By doing so the Court gave a green light to ALEC and other deep-pocketed conservative groups like Americans For Prosperity and True The Vote to use the vast amounts of untraceable money they collect from groups and people who can remain totally anonymous to initiate more ballot initiatives sponsored by Republican state legislators - then in turn saturate local media with misleading commercials to encourage citizens to support these frequently disguised initiatives; thanks in no small part to the Supreme Court's rulings in the Citizens United case and of course much more recently McCutcheon v. FEC (Federal Election Commission).

In short, six members of the Supreme Court punked out on this one. They avoided their responsibility to weigh in on the Constitutional merits of affirmative action in the 21st century.

Like Pontious Pilate the 6-2 majority (Justice Kagan recused herself from the case) washed their hands of an important decision that was in their purview to make - cases like this are the very reasons we have a Supreme Court judiciary.

Instead, the Roberts Court left a matter of critical importance (equal access to higher education) up to the masses of Michigan's populace, who in the complex area of affirmative action, are arguably less informed by reason and an in-debt understanding of the issue, than they are ignited by passion generated around the perception of the issue.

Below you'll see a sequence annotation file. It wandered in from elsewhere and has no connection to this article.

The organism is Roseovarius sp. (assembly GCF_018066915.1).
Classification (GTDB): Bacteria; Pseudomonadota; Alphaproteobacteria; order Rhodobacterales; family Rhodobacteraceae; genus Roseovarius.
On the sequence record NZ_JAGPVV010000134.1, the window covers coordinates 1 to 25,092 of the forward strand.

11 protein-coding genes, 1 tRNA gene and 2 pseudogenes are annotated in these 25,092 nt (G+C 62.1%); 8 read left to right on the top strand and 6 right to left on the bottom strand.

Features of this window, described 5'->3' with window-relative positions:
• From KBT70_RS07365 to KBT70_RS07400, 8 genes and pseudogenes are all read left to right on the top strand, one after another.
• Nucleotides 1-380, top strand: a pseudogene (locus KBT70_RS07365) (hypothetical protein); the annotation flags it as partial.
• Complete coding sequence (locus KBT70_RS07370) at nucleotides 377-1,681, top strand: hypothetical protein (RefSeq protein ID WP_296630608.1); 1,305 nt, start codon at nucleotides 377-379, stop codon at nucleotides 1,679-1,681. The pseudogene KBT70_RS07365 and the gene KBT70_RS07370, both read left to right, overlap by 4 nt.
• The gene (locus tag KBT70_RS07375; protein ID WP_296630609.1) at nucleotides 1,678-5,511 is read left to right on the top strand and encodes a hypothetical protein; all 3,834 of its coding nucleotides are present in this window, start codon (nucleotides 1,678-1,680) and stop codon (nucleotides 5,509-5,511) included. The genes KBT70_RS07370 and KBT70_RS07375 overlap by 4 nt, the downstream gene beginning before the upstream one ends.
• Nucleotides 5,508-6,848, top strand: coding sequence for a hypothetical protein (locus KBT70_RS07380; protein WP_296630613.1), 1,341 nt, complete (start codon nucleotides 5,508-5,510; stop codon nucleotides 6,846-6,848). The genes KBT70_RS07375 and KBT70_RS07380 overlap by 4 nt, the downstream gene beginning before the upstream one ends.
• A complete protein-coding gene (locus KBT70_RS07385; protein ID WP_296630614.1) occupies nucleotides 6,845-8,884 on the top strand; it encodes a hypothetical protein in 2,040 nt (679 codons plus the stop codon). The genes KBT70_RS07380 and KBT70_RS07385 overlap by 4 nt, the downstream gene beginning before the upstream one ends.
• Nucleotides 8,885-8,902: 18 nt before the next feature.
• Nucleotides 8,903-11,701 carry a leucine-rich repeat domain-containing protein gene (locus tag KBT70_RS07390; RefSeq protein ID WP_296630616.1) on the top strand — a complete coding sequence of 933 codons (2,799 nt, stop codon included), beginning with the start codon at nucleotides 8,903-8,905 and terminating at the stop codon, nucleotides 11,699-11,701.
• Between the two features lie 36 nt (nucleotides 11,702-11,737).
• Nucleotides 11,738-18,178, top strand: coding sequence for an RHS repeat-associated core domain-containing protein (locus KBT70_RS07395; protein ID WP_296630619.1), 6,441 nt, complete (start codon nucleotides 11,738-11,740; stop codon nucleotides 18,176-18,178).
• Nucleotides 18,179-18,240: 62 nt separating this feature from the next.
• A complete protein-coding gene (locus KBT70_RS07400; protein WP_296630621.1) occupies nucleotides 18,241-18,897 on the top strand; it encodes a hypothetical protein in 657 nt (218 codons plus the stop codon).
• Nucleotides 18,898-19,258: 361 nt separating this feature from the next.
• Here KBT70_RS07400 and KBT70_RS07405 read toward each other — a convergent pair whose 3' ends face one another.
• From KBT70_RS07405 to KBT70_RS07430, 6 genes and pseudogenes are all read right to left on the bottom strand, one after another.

A perception more often shaped by inflammatory rhetoric and misunderstanding than by qualified academics, balanced statistical analysis or history. Only time will tell how the decision to uphold Proposal 2 and its affect on access to higher education will impact the lives of people in Michigan; but in the meantime what happens to those students outside the majority who live in a single parent household in Detroit or Flint and dream of going to college?

On that the Supreme Court majority is far more ambiguous than they are about their own personal political leanings and how it affects the way they interpret the Constitution.